Darlene Tenes, An event planner from San Jose, San Jose, who also runs the Latino lifestyle brand CasaQ, has turned her attention to organizing a very different type of event: a caravan that supplies the people in the fields of Monterey with the supplies they need District brings food and face masks.
After hearing of a similar effort recently organized by the Central Coast Assemblyman Robert RivasTenes thought it was something she could recreate in San Jose. She reached out to the folks on her neighborhood email list and got a great response. Last Saturday she picked up a few truckloads of supplies. Then, like any good organizer, she decided to grow the project and open it up to the entire community by posting it on her CasaQ email list.
The response so far has been huge, said Tenes. The San Jose Woman’s Club has opened its doors to accept contactless donations at its clubhouse on 70 S. 11th St. from 10 a.m. to 2 p.m. Clothing is not required, but people cannot donate perishable food items; Hand sanitizer, personal care products such as toothbrushes, toilet paper and shampoo; and face masks. The Latina Golf Association called to donate 300 N-95 masks, Tenes said.
“They need N-95 masks above all, not just because of coronavirus and allergies, but also because of the pesticides,” she said. “They are essential workers that people forget.”
Right now, Tenes said, she needs volunteers to help collect and sort donations on Friday and trucks – especially vans – that donations can be loaded onto on Friday afternoon and brought to the Salinas area on Saturday morning. Tenes is working with Catholic charities in Monterey County and the Alisal Health Center in Salinas to distribute the goods to the workers. But she also plans for the caravan to give the workers in the fields a “thank you” parade while they are there.
Tenes said all vehicles must be registered in advance and she is not making the departure point public on Saturday to ensure the humanitarian event isn’t hijacked by people just trying to get out of town for that day. If you can volunteer, send an email to [email protected] You can get more information and register to attend farmworkercaravan.eventbrite.com.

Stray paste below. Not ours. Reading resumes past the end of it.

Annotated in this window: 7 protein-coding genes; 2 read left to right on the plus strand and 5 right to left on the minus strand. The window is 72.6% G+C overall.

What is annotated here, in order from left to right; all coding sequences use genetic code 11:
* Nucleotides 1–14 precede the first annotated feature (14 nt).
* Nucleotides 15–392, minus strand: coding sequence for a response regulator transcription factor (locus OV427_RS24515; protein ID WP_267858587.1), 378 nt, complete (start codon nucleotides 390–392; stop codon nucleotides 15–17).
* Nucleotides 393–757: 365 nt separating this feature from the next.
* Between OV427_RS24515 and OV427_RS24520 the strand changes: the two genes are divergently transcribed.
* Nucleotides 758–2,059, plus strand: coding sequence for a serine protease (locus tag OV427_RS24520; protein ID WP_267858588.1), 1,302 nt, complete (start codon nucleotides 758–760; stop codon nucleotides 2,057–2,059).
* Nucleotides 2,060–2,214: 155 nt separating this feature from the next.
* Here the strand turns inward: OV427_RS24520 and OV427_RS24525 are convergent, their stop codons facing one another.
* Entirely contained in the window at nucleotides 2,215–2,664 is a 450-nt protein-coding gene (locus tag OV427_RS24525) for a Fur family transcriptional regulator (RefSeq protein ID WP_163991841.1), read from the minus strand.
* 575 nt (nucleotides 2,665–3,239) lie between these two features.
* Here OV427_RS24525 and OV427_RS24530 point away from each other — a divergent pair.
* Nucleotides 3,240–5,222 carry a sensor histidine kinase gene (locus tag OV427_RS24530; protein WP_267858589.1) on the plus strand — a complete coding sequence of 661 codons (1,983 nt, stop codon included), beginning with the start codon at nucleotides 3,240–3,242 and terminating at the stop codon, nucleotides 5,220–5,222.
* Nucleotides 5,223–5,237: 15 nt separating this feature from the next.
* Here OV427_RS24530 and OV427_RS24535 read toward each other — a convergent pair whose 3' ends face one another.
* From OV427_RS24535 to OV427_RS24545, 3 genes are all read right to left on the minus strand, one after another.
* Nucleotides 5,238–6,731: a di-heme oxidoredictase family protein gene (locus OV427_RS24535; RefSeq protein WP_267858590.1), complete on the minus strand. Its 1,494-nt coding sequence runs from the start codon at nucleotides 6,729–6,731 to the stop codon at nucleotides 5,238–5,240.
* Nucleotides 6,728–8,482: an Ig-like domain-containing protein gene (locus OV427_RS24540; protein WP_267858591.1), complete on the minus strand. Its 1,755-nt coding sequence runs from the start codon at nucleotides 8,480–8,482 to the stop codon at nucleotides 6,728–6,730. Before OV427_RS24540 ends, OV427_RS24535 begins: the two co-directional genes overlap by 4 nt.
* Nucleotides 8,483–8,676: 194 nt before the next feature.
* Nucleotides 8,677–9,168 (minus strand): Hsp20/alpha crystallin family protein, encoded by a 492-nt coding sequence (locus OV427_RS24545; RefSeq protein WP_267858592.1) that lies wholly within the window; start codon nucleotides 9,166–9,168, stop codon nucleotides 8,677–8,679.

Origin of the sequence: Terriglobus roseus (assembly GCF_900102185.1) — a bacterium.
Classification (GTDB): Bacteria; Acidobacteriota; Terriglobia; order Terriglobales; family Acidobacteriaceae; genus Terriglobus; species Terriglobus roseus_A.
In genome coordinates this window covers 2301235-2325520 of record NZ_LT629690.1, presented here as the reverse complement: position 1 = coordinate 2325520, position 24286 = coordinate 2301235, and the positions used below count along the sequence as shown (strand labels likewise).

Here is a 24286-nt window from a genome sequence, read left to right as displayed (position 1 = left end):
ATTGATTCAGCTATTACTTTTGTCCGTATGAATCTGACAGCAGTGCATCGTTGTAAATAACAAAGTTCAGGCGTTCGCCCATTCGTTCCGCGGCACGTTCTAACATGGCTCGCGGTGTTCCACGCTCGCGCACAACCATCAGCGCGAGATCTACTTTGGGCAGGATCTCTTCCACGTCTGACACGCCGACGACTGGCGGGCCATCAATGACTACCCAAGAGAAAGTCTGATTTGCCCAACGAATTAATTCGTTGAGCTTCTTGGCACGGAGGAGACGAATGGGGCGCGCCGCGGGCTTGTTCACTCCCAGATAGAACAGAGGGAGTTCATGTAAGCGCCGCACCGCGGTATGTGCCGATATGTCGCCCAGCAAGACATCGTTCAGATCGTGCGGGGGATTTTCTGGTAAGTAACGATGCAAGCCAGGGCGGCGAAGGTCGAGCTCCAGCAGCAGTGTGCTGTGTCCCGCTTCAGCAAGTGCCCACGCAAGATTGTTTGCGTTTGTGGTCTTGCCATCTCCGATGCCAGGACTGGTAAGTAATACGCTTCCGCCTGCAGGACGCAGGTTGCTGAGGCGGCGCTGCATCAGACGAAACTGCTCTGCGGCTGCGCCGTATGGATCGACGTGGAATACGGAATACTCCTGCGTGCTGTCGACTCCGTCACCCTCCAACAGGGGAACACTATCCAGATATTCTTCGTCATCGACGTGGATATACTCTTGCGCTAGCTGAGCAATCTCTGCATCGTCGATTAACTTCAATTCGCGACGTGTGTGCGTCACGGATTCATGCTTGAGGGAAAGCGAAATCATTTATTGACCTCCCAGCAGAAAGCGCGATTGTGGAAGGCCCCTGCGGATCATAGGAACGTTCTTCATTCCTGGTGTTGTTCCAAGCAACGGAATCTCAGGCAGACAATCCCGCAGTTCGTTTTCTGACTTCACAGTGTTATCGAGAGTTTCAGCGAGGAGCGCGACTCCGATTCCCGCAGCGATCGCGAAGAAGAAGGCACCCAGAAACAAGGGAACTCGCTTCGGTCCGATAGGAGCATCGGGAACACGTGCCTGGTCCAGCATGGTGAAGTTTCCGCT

“I was expecting to get a backlash, but surprisingly, I’ve only received positive feedback,” said Tenes. “So many people say they are so happy that we value these important people.”
FROM STAGE TO KITCHEN: The Center for the Performing Arts doesn’t do a lot of cooking these days, but the general manager of Broadway San Jose Gretchen Feyer is collecting fans to make the most of their idle time by contributing a recipe to the Broadway San Jose Family Cookbook.
Anyone – from kids who cook to professional chefs – can submit a recipe inspired by one of the upcoming 2020-21 season shows on Broadway San Jose, including Disney’s The Lion King, Tootsie, and Roald Dahls Charlie and the Chocolate Factory. “One entry in each of three categories – Most Ingenious Recipe, Most Unique Ingredient, and Best Photo / Video – wins a Broadway San Jose bucket bag. Entries must be received by May 29. All details can be found at www.broadwaysanjose.com/cookbook.
The company also launched a Second Harvest Fundraiser in Silicon Valley, which worked overtime to feed people during the coronavirus pandemic. You can donate to these efforts at www.broadwaysanjose.com.
“Similar to music theater, food nourishes the mind, body and soul,” said Feyer. “While our doors are temporarily closed, we wanted to find ways our customers could keep in touch with us and our community.”
GEAR WHEELS FOR GOOD: South Bay businesses and nonprofits continue to focus their activities on helping others during the coronavirus pandemic. The Hermitage Brewing Company of San Jose donated more than 550 gallons of beer to Blume Distillation in Watsonville to make hand sanitizer for distribution to first responders. The brew was picked up on Monday morning, but don’t worry – Hermitage still has plenty of beer on the shelves of grocery stores and other retail stores.
In the meantime, Family Giving Tree – which normally supplies low-income children with backpacks and Christmas gifts – has developed into an emergency provider for school supplies. “We made and delivered bags of the supplies they needed, and schools distributed them when families came to pick up their free lunches,” he said Jennifer Cullenbine, Founder, CEO and “Queen Elf” of Family Giving Tree.